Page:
FIGS. 2, 3, 4A to 4E are explanatory diagrams of received signal processing in accordance with the embodiment of the invention;

FIG. 5 is a block diagram of a configuration of another embodiment in accordance with the present invention;

FIGS. 6A, 6B and 7 are explanatory diagrams of received signal processing in accordance with the another embodiment of the present invention; and

FIGS. 8 and 9 are diagrams illustrating sequences of received-signal processing in accordance with the another embodiment of the present invention.

BEST MODE FOR CARRYING OUT THE INVENTION

First, referring now to FIG. 1, a description will be given of a first embodiment of the present invention. In FIG. 1, a high-frequency signal generated in a oscillator 1 is subjected to pulse modulation by a transmitting signal generator 2 and is input to a transmitting beam former 3. The transmitting beam former 3 generates a group of electric signals for forming a transmitting ultrasonic beam on the basis of the input high-frequency pulses. These electric signals are subjected to power amplification by a transmit/receive circuit 4 and is then sent to the interior of a subject s body. Ultrasonic waves reflected from a reflecting object located in the subject's body are received by a transducer array 5, are converted to a group of electric signals, and are simultaneously input to receiving beam formers 6A, 6B, 6C via the transmit/receive circuit 4. The receiving beam formers 6A, 6B, 6C are receiving beam formers which respectively synthesize three receiving beams on the basis of a group of receiving signals imparted from the transducer array 5. These three receiving beams are formed in such a manner that the difference between their directionality varies within a range of bearing resolution of the ultrasonic beam. Reference numerals 7A, 7B, 7C denote logarithmic amplifiers for amplifying output signals of the receiving beam formers 6A, 6B, 6C by subjecting them to logarithmic compression. Output signals of these logarithmic amplifiers 7A, 7B, 7C are multiplied by weighting coefficients by weighting circuits 21A, 21B, 21C, respectively, are then subjected to addition by an adder 22, and are converted to an output having an appropriate amplitude by an attenuator 23. The output signal of the attenuator 23 is subjected to envelope detection by a detector 8, is then converted to a signal of a television format by a digital scan converter 9, and is displayed on a CRT 10. The directions of transmission and reception of the ultrasonic beam are changed consecutively, and appropriate ultrasonic beam scanning, such as linear scanning or sector scanning, is effected.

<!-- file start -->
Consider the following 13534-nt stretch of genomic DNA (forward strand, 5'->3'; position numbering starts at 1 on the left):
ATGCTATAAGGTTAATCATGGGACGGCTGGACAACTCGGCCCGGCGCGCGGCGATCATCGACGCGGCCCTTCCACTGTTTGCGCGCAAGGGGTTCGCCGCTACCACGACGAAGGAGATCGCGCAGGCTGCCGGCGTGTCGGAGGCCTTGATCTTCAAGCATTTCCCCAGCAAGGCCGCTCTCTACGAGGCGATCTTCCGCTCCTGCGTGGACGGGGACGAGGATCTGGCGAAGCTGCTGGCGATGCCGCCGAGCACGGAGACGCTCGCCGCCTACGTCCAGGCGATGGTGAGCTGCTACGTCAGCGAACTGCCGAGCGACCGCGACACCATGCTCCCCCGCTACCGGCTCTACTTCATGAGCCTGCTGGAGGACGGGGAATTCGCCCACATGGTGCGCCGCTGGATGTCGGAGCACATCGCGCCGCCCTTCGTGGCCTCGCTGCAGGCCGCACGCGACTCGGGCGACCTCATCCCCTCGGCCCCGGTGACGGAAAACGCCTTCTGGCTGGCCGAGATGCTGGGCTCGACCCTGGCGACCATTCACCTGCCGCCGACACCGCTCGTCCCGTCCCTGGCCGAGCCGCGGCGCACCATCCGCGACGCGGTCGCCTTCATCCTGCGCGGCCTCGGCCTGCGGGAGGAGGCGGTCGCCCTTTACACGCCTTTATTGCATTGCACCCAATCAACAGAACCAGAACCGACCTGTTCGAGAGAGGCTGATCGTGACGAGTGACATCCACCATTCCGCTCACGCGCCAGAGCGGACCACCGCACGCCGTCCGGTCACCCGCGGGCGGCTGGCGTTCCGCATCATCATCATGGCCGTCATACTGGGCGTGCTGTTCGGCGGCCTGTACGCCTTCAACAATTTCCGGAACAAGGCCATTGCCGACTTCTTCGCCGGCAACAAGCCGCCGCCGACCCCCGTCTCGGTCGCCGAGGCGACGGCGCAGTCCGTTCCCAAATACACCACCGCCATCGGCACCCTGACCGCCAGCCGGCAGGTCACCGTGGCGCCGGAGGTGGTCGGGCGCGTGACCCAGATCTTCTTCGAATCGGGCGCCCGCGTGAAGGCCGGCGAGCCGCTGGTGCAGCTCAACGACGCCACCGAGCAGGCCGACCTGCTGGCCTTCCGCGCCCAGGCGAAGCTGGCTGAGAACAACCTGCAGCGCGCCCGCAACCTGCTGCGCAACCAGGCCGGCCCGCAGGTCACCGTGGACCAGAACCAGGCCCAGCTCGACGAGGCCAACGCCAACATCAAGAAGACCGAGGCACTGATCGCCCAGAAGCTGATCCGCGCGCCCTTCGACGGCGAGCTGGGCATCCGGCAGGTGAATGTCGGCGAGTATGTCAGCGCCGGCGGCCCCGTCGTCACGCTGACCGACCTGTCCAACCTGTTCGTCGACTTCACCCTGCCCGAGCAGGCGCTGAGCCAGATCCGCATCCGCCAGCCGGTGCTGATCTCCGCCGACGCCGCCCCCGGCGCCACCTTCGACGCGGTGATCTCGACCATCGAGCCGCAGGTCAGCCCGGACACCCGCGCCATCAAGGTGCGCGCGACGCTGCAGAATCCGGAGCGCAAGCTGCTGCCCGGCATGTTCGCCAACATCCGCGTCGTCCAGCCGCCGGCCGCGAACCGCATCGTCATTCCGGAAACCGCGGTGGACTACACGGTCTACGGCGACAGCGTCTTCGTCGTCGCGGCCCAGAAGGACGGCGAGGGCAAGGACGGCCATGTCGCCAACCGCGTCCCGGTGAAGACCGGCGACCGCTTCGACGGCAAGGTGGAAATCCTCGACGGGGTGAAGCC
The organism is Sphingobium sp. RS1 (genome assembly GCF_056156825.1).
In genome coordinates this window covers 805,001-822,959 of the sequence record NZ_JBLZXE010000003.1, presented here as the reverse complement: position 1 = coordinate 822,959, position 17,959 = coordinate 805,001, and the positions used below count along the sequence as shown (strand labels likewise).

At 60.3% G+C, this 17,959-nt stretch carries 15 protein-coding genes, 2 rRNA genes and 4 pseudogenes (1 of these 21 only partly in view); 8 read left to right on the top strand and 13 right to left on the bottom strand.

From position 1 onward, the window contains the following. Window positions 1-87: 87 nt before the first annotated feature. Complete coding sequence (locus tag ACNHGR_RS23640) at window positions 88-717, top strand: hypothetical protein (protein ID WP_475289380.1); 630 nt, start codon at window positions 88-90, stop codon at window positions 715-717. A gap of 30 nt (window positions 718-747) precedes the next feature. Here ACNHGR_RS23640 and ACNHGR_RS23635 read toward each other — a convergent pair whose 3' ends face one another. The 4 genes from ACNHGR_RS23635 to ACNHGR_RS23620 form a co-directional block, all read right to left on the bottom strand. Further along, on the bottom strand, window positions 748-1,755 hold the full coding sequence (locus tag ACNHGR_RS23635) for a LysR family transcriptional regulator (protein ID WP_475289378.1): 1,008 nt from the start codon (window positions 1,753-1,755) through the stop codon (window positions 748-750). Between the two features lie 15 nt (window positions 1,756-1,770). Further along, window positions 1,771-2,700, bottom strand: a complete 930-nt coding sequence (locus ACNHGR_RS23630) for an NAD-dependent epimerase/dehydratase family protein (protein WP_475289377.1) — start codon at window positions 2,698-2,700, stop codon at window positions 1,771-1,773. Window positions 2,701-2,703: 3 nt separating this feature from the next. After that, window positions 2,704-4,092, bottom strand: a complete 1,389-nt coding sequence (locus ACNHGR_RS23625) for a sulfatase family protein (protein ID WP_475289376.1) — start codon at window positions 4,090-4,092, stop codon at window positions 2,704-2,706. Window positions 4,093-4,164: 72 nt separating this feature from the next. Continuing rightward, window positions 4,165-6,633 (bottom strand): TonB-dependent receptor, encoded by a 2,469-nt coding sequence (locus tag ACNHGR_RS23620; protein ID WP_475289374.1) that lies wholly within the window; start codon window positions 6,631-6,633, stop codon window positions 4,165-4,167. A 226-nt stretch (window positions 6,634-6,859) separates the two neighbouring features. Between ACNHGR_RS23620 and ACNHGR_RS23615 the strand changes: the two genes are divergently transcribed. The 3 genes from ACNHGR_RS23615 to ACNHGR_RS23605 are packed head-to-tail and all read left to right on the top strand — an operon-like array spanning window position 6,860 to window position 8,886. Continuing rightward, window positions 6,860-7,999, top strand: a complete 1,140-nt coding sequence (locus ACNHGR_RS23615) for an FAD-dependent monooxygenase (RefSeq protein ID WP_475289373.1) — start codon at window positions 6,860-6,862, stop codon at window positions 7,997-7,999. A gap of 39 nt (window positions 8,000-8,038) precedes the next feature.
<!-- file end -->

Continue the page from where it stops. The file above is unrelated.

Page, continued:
The three receiving beams received by the receiving beam formers 6A, 6B, 6C are formed as shown in FIG. 2, for example. In FIG. 2, reference numeral 15 denotes a pin target having a diameter corresponding to the bearing resolution of the ultrasonic beam, i.e., a minimum beam width; 16, a micro scattering object having a diameter smaller than wavelength of the ultrasonic wave, and corresponds to a parenchymal part of an organ's cell, for instance. Reference characters a, b, c denote sound rays of the three receiving beams each having a difference in directionality smaller than the diameter of the pin target 15. The receiving signals of the sound rays a, b, c are subjected to logarithmic compression and amplification by the logarithmic amplifiers 7A, 7B, 7C, and are weighted by weighting circuits 21A, 21B, 21C so as to be converted to high-frequency signals such as a, b, c shown in FIG. 3. In these signals, signal parts 17a, 17b, 17c are reflection signals from the pin target 15, while signal parts 18a, 18b. 18c are reflection signals from the micro scattering objects 16. Since the pin target 15 has a diameter corresponding to the bearing resolution of the ultrasonic beam, there are substantially large correlations in amplitude and phase between the signal parts 17a, 17b, 17c that are reflected signals thereof. In contrast, the signal parts 18a, 18b, 18c obtained by the micro scattering objects 16 display various speckle patterns due to interference with waves, and the traveling path of the receiving beam only deviates slightly and undergoes substantial change, so that there are no correlations. These receiving signals a, b, c are added by the adder 22, and since this addition is that of an output of the logarithmic amplifier, it follows that, with respect to the receiving signals, the signals of the respective sound rays are multiplied, so that this process is equivalent to establishing a correlation between the high-frequency signals of the three sound rays. Consequently, a receiving signal reflected from the micro scattering object 16 and having a very low correlation, i.e., a receiving signal such as d in which speckle noise is substantially eliminated, is obtained. This signal d is attenuated by the attenuator 23 so as to be converted to an output signal equivalent to an average value. In consequence, the signal from the pin target 15 is amplified by means of addition, and naturally irrelevant signals such as speckle noise and white noise are suppressed, so that a signal-to-noise ratio improves. In addition, since the speckle noise substantially, disappears, the picture quality is improved.